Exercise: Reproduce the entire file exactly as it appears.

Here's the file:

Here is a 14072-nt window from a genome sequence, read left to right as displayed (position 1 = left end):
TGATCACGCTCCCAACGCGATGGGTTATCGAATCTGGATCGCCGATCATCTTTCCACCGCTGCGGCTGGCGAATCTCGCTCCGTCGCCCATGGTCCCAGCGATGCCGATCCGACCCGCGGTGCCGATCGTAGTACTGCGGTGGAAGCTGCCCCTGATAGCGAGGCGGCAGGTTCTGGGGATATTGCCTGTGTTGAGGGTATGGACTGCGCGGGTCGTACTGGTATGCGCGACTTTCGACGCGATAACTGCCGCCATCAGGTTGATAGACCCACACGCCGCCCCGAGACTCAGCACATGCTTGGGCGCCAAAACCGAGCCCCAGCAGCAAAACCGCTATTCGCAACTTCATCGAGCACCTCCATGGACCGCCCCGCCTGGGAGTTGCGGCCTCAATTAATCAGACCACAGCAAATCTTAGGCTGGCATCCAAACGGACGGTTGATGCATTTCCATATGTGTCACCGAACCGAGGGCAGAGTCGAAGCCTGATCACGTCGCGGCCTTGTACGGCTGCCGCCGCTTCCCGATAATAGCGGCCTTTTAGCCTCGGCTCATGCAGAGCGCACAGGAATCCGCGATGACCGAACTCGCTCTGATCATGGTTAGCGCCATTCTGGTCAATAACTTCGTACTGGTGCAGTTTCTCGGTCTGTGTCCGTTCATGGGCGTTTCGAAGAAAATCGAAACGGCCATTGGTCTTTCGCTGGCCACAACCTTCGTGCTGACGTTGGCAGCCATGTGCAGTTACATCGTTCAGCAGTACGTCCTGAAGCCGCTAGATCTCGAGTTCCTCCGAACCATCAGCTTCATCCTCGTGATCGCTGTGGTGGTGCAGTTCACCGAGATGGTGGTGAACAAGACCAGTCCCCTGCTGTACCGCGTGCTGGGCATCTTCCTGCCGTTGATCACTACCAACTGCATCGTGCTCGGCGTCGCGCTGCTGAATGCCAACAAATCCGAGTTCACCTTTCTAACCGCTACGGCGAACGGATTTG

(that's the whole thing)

Here is a 14072-nt window from a genome sequence, read left to right as displayed (position 1 = left end):
TGATCACGCTCCCAACGCGATGGGTTATCGAATCTGGATCGCCGATCATCTTTCCACCGCTGCGGCTGGCGAATCTCGCTCCGTCGCCCATGGTCCCAGCGATGCCGATCCGACCCGCGGTGCCGATCGTAGTACTGCGGTGGAAGCTGCCCCTGATAGCGAGGCGGCAGGTTCTGGGGATATTGCCTGTGTTGAGGGTATGGACTGCGCGGGTCGTACTGGTATGCGCGACTTTCGACGCGATAACTGCCGCCATCAGGTTGATAGACCCACACGCCGCCCCGAGACTCAGCACATGCTTGGGCGCCAAAACCGAGCCCCAGCAGCAAAACCGCTATTCGCAACTTCATCGAGCACCTCCATGGACCGCCCCGCCTGGGAGTTGCGGCCTCAATTAATCAGACCACAGCAAATCTTAGGCTGGCATCCAAACGGACGGTTGATGCATTTCCATATGTGTCACCGAACCGAGGGCAGAGTCGAAGCCTGATCACGTCGCGGCCTTGTACGGCTGCCGCCGCTTCCCGATAATAGCGGCCTTTTAGCCTCGGCTCATGCAGAGCGCACAGGAATCCGCGATGACCGAACTCGCTCTGATCATGGTTAGCGCCATTCTGGTCAATAACTTCGTACTGGTGCAGTTTCTCGGTCTGTGTCCGTTCATGGGCGTTTCGAAGAAAATCGAAACGGCCATTGGTCTTTCGCTGGCCACAACCTTCGTGCTGACGTTGGCAGCCATGTGCAGTTACATCGTTCAGCAGTACGTCCTGAAGCCGCTAGATCTCGAGTTCCTCCGAACCATCAGCTTCATCCTCGTGATCGCTGTGGTGGTGCAGTTCACCGAGATGGTGGTGAACAAGACCAGTCCCCTGCTGTACCGCGTGCTGGGCATCTTCCTGCCGTTGATCACTACCAACTGCATCGTGCTCGGCGTCGCGCTGCTGAATGCCAACAAATCCGAGTTCACCTTTCTAACCGCTACGGCGAACGGATTTG